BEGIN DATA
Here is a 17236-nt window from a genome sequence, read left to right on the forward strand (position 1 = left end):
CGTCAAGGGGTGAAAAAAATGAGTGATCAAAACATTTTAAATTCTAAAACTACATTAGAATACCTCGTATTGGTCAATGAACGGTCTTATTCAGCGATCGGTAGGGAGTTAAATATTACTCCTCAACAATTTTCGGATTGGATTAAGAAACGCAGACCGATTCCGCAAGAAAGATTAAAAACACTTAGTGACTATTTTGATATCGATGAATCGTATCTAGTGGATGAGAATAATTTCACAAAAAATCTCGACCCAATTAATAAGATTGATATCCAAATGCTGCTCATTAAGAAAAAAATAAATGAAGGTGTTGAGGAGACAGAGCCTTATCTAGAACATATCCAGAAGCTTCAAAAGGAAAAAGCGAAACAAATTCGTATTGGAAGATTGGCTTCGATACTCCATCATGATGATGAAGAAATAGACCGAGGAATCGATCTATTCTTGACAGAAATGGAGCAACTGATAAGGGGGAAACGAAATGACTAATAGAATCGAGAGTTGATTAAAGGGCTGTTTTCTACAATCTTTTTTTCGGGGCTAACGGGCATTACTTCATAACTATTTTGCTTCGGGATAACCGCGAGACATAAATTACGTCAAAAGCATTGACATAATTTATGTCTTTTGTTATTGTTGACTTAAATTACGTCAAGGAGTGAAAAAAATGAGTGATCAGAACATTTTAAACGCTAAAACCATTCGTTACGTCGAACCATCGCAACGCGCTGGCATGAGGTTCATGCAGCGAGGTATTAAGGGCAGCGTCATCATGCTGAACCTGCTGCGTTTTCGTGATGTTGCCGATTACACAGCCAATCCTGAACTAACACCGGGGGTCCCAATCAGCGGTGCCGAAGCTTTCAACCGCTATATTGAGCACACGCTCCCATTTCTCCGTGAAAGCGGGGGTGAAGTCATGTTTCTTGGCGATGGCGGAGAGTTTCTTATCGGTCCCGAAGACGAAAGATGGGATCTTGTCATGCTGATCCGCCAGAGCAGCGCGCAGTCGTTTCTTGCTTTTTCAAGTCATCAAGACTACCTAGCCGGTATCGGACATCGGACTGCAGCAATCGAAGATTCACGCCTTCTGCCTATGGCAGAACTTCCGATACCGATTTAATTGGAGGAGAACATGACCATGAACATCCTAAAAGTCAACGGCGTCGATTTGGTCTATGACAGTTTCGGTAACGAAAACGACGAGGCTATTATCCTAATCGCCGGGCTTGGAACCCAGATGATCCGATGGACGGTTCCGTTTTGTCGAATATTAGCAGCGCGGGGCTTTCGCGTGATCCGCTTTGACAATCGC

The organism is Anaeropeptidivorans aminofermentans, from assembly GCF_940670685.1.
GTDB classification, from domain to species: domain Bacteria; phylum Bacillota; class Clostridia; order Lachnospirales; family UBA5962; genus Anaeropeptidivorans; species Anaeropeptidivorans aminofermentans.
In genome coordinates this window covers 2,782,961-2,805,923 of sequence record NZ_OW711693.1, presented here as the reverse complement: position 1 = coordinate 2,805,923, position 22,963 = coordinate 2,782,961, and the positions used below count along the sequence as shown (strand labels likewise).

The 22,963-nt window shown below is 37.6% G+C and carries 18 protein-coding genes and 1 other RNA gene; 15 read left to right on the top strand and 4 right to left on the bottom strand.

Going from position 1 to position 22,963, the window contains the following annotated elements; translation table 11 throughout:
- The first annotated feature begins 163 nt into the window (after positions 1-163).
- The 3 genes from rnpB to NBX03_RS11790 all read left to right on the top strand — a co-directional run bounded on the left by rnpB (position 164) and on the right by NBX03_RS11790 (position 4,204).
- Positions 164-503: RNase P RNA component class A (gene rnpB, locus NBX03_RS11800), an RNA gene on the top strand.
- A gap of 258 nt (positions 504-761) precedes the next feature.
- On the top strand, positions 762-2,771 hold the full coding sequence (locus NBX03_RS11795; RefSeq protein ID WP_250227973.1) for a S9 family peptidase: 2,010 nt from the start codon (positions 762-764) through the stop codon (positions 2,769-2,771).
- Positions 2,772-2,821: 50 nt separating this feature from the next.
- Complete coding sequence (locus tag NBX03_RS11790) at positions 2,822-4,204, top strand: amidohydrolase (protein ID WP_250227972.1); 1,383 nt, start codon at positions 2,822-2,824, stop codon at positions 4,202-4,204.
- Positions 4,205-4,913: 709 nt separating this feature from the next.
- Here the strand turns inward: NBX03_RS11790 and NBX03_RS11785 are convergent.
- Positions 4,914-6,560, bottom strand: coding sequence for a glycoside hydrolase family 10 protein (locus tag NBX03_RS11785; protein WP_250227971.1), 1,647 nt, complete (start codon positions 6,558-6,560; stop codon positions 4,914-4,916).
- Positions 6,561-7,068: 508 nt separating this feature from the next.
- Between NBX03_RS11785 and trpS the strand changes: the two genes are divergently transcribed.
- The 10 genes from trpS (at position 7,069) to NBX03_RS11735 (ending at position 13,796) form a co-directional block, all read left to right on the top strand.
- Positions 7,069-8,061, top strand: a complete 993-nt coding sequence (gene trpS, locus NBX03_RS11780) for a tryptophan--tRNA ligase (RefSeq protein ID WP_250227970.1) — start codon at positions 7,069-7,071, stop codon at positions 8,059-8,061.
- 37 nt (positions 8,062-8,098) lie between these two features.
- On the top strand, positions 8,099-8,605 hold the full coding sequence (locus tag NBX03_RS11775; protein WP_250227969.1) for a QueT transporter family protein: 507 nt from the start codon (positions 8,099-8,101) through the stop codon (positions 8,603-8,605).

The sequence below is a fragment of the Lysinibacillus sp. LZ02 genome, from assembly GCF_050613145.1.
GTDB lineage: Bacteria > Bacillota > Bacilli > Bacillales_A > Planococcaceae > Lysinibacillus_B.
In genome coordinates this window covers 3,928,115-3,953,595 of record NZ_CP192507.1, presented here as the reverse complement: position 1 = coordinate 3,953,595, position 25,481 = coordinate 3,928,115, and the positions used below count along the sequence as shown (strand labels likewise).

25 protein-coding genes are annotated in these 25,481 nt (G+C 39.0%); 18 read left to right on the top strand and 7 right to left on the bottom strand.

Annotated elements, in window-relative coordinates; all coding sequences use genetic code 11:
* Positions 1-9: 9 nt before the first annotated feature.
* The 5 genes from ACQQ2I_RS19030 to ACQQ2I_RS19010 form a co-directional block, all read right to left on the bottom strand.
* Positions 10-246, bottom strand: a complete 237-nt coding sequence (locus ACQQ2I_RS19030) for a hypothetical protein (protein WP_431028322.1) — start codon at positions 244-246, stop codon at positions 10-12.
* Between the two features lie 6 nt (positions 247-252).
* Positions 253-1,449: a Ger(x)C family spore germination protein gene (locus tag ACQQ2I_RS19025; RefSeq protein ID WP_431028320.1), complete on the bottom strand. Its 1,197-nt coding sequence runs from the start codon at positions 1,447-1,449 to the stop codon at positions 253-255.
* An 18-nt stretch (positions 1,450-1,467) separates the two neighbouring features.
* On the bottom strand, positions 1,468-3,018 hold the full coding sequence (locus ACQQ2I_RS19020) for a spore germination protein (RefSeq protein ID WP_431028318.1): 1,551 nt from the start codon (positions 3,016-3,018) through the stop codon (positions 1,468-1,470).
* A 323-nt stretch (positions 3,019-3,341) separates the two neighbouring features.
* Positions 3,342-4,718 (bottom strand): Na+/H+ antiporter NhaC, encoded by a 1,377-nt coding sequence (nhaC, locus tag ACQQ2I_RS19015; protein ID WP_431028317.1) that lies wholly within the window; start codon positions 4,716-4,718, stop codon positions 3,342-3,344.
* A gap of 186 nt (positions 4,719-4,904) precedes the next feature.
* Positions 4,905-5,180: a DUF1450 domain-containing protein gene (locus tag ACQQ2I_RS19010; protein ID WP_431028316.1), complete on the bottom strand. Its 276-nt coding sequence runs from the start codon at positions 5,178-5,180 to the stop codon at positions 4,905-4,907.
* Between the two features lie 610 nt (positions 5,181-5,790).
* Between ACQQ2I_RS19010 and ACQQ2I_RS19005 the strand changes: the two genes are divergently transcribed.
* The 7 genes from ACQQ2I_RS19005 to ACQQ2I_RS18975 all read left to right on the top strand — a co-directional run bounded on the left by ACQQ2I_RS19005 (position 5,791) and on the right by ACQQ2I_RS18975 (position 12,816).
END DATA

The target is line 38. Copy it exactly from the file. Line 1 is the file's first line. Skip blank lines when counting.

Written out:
* A gap of 186 nt (positions 4,719-4,904) precedes the next feature.